15,000-year-old Idaho archaeology site now among America’s oldest
Artifacts from the Cooper’s Ferry site poke more holes in the traditional theory of when people arrived in the Americas
One of the oldest archaeological sites in the Americas has been discovered in western Idaho, according to a study published today in the journal Science.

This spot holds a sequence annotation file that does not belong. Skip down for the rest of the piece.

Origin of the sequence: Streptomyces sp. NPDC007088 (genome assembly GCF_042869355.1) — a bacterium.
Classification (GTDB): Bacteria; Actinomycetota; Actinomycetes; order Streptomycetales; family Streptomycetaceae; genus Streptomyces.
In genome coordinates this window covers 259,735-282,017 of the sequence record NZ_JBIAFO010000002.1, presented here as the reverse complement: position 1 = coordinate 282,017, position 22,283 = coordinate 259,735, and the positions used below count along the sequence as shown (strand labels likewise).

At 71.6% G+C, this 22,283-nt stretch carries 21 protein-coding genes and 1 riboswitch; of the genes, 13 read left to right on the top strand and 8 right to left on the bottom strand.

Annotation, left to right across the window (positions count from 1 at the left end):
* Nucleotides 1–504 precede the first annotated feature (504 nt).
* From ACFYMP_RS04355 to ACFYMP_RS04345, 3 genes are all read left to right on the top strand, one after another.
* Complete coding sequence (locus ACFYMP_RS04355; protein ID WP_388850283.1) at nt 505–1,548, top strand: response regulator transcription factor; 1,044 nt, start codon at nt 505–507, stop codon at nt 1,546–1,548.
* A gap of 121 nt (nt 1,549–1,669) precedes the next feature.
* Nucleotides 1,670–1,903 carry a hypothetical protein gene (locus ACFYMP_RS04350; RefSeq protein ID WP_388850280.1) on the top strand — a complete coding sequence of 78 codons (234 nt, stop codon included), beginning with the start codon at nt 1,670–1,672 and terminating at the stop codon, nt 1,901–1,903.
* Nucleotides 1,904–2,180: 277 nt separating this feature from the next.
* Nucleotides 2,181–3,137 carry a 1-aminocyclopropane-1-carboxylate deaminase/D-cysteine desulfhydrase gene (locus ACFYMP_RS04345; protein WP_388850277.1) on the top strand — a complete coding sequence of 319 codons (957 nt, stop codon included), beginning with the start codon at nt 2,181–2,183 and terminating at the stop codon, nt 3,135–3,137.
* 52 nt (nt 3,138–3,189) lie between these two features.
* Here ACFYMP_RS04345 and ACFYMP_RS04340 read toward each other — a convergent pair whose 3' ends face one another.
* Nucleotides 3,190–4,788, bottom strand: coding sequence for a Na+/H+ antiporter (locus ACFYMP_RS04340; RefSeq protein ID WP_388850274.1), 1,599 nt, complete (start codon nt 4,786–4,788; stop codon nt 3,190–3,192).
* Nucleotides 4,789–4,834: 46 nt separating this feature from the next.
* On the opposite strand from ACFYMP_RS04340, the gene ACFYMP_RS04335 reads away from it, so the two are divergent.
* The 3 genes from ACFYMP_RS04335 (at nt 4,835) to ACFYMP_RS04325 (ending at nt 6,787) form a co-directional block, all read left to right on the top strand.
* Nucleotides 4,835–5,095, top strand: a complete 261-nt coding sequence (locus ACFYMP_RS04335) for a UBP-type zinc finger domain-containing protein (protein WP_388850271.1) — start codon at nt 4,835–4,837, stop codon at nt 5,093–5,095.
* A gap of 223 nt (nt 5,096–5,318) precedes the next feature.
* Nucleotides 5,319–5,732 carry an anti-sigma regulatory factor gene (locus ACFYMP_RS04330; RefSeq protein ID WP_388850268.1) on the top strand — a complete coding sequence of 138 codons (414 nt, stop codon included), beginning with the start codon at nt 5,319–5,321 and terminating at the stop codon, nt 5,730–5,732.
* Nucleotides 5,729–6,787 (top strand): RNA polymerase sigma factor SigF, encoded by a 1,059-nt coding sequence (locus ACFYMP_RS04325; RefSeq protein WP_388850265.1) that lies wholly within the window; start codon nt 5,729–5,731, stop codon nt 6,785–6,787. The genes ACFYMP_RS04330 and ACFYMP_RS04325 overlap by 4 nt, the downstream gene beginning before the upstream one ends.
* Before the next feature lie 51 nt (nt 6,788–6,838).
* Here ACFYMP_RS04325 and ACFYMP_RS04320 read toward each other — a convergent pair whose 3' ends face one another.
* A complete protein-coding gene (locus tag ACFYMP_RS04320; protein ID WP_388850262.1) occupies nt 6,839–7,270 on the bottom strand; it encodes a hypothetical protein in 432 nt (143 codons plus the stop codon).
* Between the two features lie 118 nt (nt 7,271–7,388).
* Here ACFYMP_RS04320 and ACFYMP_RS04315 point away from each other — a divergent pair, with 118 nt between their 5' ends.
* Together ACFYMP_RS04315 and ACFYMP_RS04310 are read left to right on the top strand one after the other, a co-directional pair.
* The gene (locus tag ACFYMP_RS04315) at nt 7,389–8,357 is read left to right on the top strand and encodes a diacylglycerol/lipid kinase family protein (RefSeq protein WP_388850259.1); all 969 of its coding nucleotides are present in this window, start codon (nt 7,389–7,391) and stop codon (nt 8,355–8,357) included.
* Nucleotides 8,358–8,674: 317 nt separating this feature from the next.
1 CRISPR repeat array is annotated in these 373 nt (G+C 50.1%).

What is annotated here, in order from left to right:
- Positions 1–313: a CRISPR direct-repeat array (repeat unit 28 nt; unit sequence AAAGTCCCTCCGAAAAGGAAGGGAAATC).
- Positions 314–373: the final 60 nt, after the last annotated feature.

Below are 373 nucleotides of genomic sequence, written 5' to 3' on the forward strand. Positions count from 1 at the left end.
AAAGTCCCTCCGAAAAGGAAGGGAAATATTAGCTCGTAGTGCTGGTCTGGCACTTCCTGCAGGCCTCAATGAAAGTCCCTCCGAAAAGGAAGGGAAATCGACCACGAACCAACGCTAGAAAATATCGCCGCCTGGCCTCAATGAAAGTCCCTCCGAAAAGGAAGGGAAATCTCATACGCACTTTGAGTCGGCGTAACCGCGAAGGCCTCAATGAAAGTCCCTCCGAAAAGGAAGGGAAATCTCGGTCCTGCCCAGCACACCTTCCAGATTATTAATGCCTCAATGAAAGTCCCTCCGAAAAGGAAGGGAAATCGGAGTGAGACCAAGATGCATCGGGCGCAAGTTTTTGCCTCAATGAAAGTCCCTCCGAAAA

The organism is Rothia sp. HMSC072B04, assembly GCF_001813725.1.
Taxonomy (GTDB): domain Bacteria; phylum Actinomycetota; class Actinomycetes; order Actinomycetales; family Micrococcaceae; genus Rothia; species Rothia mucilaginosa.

Radiocarbon dates show that people were creating tools and butchering animals in Cooper’s Ferry between 15,000 and 16,000 years ago, making Cooper’s Ferry a rare and important addition to the handful of archaeological sites that are upending the traditional theory of the peopling of the Americas.
Until a couple decades ago, Clovis stone tools, which are generally about 13,000 years old, were considered to be the first human technology in the Americas. As part of the “Clovis-first” hypothesis, most researchers believed that the people who made these tools first entered North America on foot from